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dc.contributor.authorSigmundsdottir, Hekla
dc.contributor.authorJohnston, Andrew
dc.contributor.authorGudjonsson, Johann Eli
dc.contributor.authorValdimarsson, Helgi
dc.date.accessioned2007-11-05T16:00:12Z
dc.date.available2007-11-05T16:00:12Z
dc.date.issued2004-04-01
dc.date.submitted2007-11-05
dc.identifier.citationClin. Immunol. 2004, 111(1):119-25en
dc.identifier.issn1521-6616
dc.identifier.pmid15093560
dc.identifier.doi10.1016/j.clim.2004.01.003
dc.identifier.urihttp://hdl.handle.net/2336/14484
dc.descriptionTo access publisher full text version of this article. Please click on the hyperlink in Additional Links fielden
dc.description.abstractAt both cutaneous and mucosal sites, interleukin (IL)-10, IL-12 and transforming growth factor (TGF)-beta are important regulators of chronic inflammatory disease, where cutaneous lymphocyte-associated antigen (CLA) and alphaE integrin (CD103) may be expressed. Stimulation with streptococcal pyrogenic exotoxin C (SpeC) increased the expression of CD103 by CD8+ but not CD4+ T cells. While adding IL-12 augmented the expression of CLA, superantigen-induced expression of CD103 was markedly suppressed by IL-12, which could be reversed by TGF-beta. Antibodies against TGF-beta inhibited, and a combination of anti-TGF-beta and IL-12 completely abrogated the induced CD103 expression. IL-10 strongly decreased the frequency of CLA+ and although not increasing the frequency of CD103+CD8+ T cells, the amount of CD103 expressed per cell was markedly increased. Thus, the expression of CLA and CD103 may be antagonistically regulated by IL-10 and IL-12 and the balance between these cytokines could influence the T cell migration of inflammatory cells into epithelial tissues.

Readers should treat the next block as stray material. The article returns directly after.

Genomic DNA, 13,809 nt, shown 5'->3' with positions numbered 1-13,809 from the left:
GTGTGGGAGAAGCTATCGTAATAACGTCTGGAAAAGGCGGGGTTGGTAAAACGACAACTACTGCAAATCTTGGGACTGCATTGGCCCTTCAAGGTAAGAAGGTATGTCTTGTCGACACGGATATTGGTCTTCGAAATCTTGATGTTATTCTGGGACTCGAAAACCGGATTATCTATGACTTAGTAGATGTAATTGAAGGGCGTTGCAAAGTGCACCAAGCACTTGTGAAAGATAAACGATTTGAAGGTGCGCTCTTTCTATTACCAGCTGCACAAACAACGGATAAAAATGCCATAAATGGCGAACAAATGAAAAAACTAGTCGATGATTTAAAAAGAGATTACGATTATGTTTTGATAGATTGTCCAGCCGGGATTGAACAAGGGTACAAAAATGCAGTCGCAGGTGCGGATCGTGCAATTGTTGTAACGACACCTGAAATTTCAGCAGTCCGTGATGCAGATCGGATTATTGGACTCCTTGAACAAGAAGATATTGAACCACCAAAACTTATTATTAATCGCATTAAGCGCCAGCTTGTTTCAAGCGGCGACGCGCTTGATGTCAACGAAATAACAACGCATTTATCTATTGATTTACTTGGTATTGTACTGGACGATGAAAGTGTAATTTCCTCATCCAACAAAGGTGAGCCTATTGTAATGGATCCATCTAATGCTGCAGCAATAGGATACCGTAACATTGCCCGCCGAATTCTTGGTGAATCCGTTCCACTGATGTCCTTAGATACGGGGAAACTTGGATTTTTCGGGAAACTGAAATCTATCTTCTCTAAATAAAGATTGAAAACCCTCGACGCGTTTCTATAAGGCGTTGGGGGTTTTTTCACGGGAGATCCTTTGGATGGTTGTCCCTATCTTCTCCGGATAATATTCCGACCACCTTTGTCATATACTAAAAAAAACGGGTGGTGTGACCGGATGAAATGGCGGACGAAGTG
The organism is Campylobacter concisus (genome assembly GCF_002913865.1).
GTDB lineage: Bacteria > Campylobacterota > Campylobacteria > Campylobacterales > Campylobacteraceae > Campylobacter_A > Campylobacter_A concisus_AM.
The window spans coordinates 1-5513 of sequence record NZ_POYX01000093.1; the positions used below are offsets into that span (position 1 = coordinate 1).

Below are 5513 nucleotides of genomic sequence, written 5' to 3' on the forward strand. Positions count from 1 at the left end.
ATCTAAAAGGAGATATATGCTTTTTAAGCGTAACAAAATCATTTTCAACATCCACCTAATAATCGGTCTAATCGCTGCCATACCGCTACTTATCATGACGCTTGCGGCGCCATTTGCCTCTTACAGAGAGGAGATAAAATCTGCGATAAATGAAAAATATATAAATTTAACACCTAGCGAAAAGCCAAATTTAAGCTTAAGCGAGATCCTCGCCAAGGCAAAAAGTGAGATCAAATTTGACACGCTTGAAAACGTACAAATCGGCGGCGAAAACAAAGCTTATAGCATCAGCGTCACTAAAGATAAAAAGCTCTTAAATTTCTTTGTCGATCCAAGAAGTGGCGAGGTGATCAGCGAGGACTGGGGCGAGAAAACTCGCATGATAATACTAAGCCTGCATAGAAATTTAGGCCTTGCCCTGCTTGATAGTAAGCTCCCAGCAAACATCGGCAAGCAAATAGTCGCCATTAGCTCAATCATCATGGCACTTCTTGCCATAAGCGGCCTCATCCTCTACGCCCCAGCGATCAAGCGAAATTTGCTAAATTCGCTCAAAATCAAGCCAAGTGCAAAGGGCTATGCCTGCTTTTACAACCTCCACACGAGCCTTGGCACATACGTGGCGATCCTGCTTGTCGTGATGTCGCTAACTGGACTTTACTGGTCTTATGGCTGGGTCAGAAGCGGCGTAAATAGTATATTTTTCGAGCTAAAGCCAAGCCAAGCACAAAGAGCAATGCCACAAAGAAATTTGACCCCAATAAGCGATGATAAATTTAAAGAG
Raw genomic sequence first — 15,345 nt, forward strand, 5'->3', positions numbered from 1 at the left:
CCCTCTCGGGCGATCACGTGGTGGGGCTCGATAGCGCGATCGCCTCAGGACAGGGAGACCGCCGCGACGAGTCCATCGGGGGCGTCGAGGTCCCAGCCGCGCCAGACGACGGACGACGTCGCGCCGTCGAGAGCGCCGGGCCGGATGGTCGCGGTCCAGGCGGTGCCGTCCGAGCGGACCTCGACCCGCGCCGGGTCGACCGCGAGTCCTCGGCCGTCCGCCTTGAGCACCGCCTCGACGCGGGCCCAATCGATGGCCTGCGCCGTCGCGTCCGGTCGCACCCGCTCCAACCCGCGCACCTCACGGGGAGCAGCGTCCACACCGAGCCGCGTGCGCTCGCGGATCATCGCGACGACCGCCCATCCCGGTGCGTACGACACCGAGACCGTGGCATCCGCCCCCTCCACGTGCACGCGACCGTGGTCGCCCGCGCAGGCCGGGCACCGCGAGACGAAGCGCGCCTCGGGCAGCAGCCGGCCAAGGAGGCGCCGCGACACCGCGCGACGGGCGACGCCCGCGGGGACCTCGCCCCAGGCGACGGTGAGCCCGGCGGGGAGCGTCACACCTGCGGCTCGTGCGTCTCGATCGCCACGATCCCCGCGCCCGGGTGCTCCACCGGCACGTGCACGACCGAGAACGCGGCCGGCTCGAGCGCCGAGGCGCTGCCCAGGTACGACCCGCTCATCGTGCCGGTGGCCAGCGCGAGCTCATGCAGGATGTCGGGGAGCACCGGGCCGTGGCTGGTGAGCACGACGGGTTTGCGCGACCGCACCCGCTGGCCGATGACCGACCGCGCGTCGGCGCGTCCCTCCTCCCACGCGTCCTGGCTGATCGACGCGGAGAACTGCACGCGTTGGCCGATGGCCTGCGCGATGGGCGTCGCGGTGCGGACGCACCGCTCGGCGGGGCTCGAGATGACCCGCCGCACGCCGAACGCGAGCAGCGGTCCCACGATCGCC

dc.language.isoenen
dc.publisherAcademic Pressen
dc.relation.urlhttp://www.sciencedirect.com/science/article/B6WCJ-4BYJWNR-3/2/6d3ba165a5ce5b3c5a687d94c27bfdb6en
dc.subject.meshAntigens, CDen
dc.subject.meshCD8-Positive T-Lymphocytesen
dc.subject.meshIntegrin alpha Chainsen
dc.subject.meshInterleukin-12en
dc.subject.meshMembrane Glycoproteinsen
dc.subject.meshSuperantigensen
dc.subject.meshCD8-Positive T-Lymphocytesen
dc.titleDifferential effects of interleukin 12 and interleukin 10 on superantigen-induced expression of cutaneous lymphocyte-associated antigen (CLA) and alphaEbeta7 integrin (CD103) by CD8+ T cellsen
dc.typeArticleen
dc.identifier.journalClinical immunology (Orlando, Fla.)en
dc.format.digYES
html.description.abstractAt both cutaneous and mucosal sites, interleukin (IL)-10, IL-12 and transforming growth factor (TGF)-beta are important regulators of chronic inflammatory disease, where cutaneous lymphocyte-associated antigen (CLA) and alphaE integrin (CD103) may be expressed. Stimulation with streptococcal pyrogenic exotoxin C (SpeC) increased the expression of CD103 by CD8+ but not CD4+ T cells. While adding IL-12 augmented the expression of CLA, superantigen-induced expression of CD103 was markedly suppressed by IL-12, which could be reversed by TGF-beta. Antibodies against TGF-beta inhibited, and a combination of anti-TGF-beta and IL-12 completely abrogated the induced CD103 expression. IL-10 strongly decreased the frequency of CLA+ and although not increasing the frequency of CD103+CD8+ T cells, the amount of CD103 expressed per cell was markedly increased. Thus, the expression of CLA and CD103 may be antagonistically regulated by IL-10 and IL-12 and the balance between these cytokines could influence the T cell migration of inflammatory cells into epithelial tissues.


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